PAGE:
One of the major advantages of 3D printing is the ability to quickly test and then iterate on mechanical designs. [gzumwalt] does a lot of this, and has recently been working on various versions of a rigid chain mechanism. (Video, embedded below.)
A rigid-chain mechanism is one way of fitting a long beam into a small box. It works similar to a zipper, meshing two separate “chains” with specially teeth designed to form a rigid beam. Due to clearances between the teeth, the beam tends to be a bit floppy. [gzumwalt] made various sizes of the mechanism, and also reduced the clearances on later versions to reduce the flop. He also integrated it into a cool “snake in a basket” automaton (second video below) by adding a reversible gearbox and a binary snap-action switch.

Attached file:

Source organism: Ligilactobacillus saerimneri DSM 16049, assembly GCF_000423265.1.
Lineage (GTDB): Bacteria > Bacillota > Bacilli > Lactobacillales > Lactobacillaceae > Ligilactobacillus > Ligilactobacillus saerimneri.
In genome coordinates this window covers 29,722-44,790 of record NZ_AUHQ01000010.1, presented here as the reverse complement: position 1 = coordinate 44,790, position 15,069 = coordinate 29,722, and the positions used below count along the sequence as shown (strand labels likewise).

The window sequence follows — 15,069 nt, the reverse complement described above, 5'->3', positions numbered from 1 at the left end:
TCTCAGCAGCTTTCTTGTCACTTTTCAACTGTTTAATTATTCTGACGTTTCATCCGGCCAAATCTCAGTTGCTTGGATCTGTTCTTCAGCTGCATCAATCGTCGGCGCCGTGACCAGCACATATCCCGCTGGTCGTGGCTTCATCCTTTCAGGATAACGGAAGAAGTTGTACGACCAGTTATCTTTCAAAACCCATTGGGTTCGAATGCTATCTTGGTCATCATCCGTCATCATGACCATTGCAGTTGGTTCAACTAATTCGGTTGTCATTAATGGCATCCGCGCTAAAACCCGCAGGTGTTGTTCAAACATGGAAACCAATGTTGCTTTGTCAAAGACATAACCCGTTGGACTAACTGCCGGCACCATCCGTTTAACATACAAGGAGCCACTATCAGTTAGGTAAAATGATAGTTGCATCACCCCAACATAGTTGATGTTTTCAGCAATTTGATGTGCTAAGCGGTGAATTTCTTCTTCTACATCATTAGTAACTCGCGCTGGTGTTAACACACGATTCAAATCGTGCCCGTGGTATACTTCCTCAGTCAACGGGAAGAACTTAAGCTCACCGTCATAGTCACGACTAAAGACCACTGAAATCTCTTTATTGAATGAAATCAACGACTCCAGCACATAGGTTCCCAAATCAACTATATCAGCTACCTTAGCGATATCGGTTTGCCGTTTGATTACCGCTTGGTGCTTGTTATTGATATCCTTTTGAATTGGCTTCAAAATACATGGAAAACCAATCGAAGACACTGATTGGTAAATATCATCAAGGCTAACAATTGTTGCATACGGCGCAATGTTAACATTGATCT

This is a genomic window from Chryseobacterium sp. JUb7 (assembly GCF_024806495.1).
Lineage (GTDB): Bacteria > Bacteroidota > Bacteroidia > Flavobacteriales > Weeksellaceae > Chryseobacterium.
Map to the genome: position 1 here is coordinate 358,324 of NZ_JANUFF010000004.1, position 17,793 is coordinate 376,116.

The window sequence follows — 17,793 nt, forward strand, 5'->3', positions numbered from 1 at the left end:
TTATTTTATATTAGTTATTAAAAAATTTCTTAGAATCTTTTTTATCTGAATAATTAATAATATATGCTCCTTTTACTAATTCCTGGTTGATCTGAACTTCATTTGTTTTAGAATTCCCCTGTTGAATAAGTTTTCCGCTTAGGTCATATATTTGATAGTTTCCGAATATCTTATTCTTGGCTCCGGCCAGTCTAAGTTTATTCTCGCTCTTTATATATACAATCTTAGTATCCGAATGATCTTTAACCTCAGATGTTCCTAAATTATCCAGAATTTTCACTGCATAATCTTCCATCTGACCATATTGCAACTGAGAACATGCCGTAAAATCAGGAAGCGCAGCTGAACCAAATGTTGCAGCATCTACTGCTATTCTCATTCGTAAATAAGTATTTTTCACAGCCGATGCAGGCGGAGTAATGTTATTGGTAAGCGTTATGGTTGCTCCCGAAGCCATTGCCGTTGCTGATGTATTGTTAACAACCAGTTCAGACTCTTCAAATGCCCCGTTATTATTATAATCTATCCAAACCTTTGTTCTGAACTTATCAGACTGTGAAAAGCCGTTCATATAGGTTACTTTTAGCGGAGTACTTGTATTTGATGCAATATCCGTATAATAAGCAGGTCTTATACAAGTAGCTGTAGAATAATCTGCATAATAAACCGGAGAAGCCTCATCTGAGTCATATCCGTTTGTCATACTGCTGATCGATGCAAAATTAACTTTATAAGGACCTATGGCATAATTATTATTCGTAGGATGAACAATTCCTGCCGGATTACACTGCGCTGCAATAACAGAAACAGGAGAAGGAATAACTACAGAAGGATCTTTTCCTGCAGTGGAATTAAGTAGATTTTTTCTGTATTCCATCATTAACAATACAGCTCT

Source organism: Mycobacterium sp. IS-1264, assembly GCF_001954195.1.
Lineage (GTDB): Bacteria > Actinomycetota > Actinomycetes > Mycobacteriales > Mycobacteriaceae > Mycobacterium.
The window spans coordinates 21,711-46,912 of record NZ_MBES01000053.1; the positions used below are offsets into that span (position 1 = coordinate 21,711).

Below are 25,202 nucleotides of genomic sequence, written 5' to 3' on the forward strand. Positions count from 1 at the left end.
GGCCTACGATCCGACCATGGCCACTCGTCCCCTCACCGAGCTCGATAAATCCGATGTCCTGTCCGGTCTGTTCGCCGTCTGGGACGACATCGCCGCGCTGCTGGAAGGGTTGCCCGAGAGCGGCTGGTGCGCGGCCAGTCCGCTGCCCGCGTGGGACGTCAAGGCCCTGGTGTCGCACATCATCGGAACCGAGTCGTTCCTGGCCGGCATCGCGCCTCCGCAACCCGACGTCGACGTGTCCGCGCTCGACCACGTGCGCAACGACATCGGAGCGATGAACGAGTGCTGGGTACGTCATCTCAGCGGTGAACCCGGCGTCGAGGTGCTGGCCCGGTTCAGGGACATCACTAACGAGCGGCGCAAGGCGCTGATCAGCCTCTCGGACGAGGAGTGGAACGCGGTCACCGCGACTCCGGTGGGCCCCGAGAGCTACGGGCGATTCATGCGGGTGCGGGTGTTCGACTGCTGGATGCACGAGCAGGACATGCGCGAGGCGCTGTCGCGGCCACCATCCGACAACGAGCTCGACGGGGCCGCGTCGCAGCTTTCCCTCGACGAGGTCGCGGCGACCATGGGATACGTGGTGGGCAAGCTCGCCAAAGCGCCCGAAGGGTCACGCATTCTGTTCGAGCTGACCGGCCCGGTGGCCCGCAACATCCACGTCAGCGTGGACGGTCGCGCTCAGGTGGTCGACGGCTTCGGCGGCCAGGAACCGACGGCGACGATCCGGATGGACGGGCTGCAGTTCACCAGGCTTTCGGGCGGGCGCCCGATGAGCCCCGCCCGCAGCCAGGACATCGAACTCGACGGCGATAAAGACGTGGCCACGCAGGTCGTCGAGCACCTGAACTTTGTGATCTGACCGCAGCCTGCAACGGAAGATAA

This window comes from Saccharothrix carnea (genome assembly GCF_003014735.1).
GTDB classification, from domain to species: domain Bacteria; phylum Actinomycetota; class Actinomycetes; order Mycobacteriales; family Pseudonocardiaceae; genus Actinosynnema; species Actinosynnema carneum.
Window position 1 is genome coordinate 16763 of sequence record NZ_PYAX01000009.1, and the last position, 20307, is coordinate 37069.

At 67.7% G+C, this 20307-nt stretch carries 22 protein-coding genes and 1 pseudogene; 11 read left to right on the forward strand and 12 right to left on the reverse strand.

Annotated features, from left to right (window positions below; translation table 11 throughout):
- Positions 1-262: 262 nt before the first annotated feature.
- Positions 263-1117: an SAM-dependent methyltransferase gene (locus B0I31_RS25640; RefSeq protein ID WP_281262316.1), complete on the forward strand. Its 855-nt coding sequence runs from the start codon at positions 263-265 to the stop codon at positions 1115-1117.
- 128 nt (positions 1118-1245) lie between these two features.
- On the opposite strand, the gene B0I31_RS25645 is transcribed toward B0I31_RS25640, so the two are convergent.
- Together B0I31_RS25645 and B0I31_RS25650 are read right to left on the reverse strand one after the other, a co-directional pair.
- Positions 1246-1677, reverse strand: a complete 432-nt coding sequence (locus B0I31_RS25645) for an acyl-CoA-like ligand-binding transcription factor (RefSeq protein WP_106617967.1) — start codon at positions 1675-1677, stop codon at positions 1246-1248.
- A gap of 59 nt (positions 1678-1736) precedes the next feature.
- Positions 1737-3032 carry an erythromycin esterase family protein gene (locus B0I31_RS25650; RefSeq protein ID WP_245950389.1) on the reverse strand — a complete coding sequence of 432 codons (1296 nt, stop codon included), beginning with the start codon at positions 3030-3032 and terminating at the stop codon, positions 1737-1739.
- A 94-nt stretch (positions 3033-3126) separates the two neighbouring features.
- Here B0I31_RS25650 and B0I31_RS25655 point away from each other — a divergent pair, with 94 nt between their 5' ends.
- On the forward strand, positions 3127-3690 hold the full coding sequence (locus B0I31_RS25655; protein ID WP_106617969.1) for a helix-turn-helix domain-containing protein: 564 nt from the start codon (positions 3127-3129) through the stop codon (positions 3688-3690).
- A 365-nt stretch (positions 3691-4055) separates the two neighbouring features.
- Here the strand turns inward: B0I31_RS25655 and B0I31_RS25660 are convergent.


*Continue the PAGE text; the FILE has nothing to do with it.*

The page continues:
One possible use for this type of mechanism is for autonomously assembling long structures in space, as one of the 2017 Hackaday Prize finalist projects, ZBeam, proposed.
[gzumwalt] has not made the files available for download yet, but you can keep and eye on his Instructables pages for updates. He got a number of fascinating 3D printed devices already available, like a domino laying machine or a WiFi controlled rover.